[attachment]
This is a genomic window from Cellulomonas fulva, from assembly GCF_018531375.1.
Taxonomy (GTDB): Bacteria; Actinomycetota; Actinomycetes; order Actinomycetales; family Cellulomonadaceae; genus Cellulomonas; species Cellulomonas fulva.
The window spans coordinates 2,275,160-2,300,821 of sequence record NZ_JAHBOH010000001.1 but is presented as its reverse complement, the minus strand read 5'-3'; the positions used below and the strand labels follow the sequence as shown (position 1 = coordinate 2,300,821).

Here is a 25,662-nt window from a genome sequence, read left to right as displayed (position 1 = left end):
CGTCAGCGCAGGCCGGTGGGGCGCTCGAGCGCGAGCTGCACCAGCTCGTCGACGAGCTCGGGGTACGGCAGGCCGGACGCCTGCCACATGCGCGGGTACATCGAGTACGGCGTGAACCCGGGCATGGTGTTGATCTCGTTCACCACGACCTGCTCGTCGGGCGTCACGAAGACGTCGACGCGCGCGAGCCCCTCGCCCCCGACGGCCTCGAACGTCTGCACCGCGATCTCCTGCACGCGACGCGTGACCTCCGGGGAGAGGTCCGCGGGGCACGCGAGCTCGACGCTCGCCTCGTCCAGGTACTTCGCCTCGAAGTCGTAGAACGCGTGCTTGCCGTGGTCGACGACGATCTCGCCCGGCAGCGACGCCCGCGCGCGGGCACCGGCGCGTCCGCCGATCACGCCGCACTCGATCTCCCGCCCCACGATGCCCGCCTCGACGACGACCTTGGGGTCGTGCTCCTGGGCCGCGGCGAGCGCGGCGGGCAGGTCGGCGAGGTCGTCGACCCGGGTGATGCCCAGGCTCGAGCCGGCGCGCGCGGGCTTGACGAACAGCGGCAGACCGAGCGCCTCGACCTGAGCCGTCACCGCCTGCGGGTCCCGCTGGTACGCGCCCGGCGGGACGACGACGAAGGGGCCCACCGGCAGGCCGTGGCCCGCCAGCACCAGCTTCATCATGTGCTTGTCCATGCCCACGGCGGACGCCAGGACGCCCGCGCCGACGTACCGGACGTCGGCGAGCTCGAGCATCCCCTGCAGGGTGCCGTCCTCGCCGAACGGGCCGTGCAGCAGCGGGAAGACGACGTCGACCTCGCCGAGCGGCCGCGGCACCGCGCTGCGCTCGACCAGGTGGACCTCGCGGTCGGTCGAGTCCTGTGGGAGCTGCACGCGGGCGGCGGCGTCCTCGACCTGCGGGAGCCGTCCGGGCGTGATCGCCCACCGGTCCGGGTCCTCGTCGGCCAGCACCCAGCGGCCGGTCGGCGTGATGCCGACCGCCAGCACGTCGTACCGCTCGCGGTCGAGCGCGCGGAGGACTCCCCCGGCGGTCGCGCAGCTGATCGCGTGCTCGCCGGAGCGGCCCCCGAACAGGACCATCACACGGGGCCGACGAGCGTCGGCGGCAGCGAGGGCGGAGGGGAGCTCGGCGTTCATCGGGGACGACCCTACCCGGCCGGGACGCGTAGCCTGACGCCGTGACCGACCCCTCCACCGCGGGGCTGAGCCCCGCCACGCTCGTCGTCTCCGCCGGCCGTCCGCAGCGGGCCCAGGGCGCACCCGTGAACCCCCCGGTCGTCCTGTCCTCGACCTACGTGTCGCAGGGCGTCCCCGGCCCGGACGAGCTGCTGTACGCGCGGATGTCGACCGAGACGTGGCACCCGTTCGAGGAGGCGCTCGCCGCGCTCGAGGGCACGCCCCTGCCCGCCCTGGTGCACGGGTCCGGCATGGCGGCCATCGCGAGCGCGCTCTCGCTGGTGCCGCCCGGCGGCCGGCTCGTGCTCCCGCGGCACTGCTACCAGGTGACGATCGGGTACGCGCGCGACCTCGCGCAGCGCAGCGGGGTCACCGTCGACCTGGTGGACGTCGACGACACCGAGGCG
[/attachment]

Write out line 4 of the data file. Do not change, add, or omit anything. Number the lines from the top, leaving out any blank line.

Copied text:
Here is a 25,662-nt window from a genome sequence, read left to right as displayed (position 1 = left end):